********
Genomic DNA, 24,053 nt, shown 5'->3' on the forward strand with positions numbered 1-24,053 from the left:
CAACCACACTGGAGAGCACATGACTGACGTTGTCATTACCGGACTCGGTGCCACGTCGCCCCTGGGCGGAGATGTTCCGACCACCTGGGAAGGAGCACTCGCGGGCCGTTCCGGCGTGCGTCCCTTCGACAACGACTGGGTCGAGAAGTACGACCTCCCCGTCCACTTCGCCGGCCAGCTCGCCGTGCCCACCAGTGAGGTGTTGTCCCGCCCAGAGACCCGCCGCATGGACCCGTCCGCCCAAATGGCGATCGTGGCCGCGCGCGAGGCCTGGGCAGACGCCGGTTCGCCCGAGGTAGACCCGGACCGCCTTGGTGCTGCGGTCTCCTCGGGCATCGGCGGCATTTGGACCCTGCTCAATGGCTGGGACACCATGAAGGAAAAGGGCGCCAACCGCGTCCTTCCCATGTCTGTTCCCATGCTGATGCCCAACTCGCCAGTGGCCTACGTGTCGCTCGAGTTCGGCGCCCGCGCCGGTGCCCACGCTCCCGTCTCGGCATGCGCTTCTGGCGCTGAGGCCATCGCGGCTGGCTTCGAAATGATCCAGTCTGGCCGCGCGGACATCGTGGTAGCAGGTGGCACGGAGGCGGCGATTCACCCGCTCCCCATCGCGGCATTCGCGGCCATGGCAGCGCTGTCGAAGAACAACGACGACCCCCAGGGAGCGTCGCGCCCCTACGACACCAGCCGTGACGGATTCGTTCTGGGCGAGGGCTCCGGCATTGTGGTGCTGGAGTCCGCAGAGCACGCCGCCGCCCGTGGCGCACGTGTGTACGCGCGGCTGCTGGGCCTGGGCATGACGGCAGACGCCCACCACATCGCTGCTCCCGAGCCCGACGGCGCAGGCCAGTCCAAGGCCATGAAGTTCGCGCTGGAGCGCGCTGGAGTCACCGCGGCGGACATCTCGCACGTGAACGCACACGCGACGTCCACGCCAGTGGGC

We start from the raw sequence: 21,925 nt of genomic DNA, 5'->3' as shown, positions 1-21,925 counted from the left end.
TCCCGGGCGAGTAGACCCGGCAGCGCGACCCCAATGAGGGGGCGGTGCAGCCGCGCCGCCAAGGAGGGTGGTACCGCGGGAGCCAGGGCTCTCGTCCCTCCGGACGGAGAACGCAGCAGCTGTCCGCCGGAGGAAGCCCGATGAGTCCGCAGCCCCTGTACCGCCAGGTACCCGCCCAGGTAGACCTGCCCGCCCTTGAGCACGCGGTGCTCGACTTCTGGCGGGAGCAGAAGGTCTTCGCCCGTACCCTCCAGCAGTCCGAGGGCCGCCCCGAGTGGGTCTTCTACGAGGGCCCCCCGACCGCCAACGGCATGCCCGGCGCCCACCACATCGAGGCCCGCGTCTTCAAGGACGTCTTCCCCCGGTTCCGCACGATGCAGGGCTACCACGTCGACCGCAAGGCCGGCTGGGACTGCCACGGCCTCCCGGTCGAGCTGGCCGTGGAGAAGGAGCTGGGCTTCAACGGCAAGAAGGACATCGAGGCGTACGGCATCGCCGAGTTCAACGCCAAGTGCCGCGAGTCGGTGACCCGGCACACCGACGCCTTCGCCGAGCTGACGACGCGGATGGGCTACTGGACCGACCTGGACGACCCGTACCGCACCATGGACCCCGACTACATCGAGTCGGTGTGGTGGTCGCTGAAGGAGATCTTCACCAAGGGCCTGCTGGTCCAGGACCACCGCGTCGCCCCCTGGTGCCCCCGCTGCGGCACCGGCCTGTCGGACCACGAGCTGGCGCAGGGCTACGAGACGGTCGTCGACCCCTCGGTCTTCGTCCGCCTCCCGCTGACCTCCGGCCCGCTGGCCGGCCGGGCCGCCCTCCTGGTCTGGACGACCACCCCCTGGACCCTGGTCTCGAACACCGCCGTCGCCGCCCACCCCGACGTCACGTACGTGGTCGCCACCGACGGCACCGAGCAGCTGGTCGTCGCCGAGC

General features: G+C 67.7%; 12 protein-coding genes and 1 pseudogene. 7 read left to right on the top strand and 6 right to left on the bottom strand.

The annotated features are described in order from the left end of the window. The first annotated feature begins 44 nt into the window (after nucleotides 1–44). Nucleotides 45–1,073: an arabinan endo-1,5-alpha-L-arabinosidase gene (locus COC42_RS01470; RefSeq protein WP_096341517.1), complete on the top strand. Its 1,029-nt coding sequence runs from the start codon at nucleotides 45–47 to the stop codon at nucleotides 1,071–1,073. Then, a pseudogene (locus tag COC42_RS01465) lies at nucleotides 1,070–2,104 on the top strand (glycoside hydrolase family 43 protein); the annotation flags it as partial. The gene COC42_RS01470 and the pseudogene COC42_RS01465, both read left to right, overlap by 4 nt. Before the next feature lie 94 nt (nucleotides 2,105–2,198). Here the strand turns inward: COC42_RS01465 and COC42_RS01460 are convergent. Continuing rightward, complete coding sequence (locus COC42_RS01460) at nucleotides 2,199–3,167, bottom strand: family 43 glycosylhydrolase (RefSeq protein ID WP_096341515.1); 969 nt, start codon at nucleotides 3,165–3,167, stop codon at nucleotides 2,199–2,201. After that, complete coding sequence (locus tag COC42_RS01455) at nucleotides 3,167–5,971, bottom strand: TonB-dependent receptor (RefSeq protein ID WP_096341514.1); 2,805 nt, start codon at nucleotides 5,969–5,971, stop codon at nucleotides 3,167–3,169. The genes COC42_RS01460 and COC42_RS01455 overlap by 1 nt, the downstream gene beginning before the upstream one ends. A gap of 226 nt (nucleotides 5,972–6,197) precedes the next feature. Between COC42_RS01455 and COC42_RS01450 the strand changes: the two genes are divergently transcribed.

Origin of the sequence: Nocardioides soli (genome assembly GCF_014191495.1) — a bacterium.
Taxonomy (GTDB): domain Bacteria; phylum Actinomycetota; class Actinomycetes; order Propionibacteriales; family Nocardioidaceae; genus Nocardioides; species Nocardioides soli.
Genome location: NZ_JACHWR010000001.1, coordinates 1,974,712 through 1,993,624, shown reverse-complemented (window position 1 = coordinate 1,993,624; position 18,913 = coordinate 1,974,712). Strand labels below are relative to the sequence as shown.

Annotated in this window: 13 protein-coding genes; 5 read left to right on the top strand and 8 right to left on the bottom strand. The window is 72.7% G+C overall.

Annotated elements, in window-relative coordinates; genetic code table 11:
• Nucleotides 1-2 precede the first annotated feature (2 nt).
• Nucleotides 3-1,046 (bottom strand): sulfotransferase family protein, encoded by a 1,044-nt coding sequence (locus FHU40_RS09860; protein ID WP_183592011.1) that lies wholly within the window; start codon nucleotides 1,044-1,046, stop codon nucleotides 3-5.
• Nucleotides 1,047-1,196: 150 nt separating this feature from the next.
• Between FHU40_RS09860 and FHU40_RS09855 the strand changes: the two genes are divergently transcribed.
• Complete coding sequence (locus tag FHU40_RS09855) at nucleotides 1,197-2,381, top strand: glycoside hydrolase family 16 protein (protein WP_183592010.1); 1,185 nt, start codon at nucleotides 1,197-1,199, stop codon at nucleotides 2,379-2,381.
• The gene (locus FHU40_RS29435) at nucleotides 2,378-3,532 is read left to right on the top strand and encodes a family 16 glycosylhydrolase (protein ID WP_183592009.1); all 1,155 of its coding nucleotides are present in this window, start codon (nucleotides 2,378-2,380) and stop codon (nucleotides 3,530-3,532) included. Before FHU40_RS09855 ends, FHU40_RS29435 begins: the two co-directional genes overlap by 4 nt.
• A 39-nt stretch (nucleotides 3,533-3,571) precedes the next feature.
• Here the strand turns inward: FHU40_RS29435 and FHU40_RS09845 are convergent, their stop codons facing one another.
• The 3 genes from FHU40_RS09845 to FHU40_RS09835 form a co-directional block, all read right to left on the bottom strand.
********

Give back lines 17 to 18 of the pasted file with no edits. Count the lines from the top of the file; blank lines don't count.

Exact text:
• The gene (locus FHU40_RS29435) at nucleotides 2,378-3,532 is read left to right on the top strand and encodes a family 16 glycosylhydrolase (protein ID WP_183592009.1); all 1,155 of its coding nucleotides are present in this window, start codon (nucleotides 2,378-2,380) and stop codon (nucleotides 3,530-3,532) included. Before FHU40_RS09855 ends, FHU40_RS29435 begins: the two co-directional genes overlap by 4 nt.
• A 39-nt stretch (nucleotides 3,533-3,571) precedes the next feature.